Yes, but if you want Duo to be an accurate translation tool (which it is, mind!), and for people to learn the language correctly, then you have to make sure people know what the correct translation is, and for that you have to push for the developers to correct any unnatural translations! You'd be amazed by how many people learn the wrong translation from this site simply by not having an official explanation of certain points and by relying on comments which sometimes even teach them the wrong translation.
To avoid controversy, I left out that just because students believe they are in the majority does not make it grammatically correct. Even though a large number of students feel more comfortable using there in some circumstances does not mean it is grammatically incorrect to use they. It just means some students feel more comfortable using there.
If they is grammatically correct in English, is used by many people, is easily understood and also happens to be a direct translation of ils/elles then it is not true to say it is incorrect or is unnatural. Undoubtedly, it is unnatural to some but that often that is just a matter of their experience of the language.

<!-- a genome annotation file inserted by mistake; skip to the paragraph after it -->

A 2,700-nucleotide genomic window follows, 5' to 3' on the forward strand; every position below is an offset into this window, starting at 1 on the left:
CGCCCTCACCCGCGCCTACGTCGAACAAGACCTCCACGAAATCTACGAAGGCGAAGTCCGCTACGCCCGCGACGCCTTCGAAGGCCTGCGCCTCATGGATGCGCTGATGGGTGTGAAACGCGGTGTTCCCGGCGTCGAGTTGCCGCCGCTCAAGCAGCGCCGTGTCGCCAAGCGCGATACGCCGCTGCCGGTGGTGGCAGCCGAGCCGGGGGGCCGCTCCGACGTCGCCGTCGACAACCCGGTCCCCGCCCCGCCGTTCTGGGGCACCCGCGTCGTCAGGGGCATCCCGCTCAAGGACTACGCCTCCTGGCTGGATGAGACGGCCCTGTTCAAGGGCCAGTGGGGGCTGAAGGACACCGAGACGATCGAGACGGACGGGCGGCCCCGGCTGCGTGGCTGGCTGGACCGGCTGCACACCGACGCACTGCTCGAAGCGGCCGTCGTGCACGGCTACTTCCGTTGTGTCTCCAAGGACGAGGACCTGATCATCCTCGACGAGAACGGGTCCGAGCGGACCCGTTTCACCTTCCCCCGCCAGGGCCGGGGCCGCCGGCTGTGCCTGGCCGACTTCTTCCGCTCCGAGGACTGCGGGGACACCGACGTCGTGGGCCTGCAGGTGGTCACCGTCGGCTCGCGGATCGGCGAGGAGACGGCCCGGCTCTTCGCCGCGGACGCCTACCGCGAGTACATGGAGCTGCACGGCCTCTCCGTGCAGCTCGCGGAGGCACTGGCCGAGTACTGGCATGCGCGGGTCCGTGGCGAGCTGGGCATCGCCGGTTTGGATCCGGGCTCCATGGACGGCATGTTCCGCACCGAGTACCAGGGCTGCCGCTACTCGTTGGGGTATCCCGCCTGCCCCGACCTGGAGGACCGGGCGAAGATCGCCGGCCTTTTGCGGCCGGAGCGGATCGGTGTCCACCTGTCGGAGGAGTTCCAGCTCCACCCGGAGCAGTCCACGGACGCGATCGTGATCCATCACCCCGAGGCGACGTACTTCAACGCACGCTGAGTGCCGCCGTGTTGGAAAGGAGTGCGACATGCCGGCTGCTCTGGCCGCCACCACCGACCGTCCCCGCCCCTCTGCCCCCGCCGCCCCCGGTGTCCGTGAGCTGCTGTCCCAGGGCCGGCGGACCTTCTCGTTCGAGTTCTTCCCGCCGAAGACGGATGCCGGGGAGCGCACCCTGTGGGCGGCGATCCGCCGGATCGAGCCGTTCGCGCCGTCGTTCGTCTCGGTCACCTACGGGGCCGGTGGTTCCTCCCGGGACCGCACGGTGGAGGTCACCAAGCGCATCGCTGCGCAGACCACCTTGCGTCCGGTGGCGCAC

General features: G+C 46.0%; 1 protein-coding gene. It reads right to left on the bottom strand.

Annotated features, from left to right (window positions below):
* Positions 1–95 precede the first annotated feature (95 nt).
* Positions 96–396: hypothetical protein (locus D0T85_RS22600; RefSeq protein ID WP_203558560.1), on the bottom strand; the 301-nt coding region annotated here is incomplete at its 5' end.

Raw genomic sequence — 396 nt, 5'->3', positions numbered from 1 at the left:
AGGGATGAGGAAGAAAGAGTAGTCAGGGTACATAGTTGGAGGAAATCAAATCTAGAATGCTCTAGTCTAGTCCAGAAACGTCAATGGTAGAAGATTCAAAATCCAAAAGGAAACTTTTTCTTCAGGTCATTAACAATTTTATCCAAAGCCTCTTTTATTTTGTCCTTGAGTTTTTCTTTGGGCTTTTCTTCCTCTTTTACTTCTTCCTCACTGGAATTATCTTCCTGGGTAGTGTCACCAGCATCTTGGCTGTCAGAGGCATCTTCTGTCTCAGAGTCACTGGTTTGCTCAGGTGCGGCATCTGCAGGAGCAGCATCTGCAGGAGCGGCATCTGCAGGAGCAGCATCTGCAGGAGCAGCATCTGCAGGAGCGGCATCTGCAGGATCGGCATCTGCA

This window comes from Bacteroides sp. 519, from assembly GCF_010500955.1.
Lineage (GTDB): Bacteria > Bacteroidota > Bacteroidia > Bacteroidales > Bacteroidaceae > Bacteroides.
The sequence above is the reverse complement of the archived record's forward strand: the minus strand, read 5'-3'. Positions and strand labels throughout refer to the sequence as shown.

I will leave it as:
How many in the group? They could be three or four.
Shakespeare, Swift, Shelley, Scott, and Dickens, as well as many other English and American writers, have used they and its forms to refer to singular antecedents. Already widespread in the language (though still rejected as ungrammatical by some), this use of they, their, and them is increasing in all but the most conservatively edited American English.
Well, then, it all depends on the context, doesn't it? The big problem with Duo is that it presents sentences like these without any context of where and when they might be used.
Hopefully we can agree that "how many of them are there?" is more commonly used on a day-to-day basis by native speakers of modern English than the construction "how many are they?" This is the case, for example, when asking about the number of people in a group. As an example from my job, I work as an English teacher in a language school which employs native speakers from Ireland, Scotland, England, Canada and the United States. "How many of them are there?" is a question that is asked very frequently in my place of work, as group classes often have a change of teachers at break times. It is invariably this construction that is used by all the teachers of the aforementioned nationalities during the handover process when asking about the number of students in a group. I cannot recall a single instance in which one of my colleagues has opted for "how many are they?" as their construction of choice.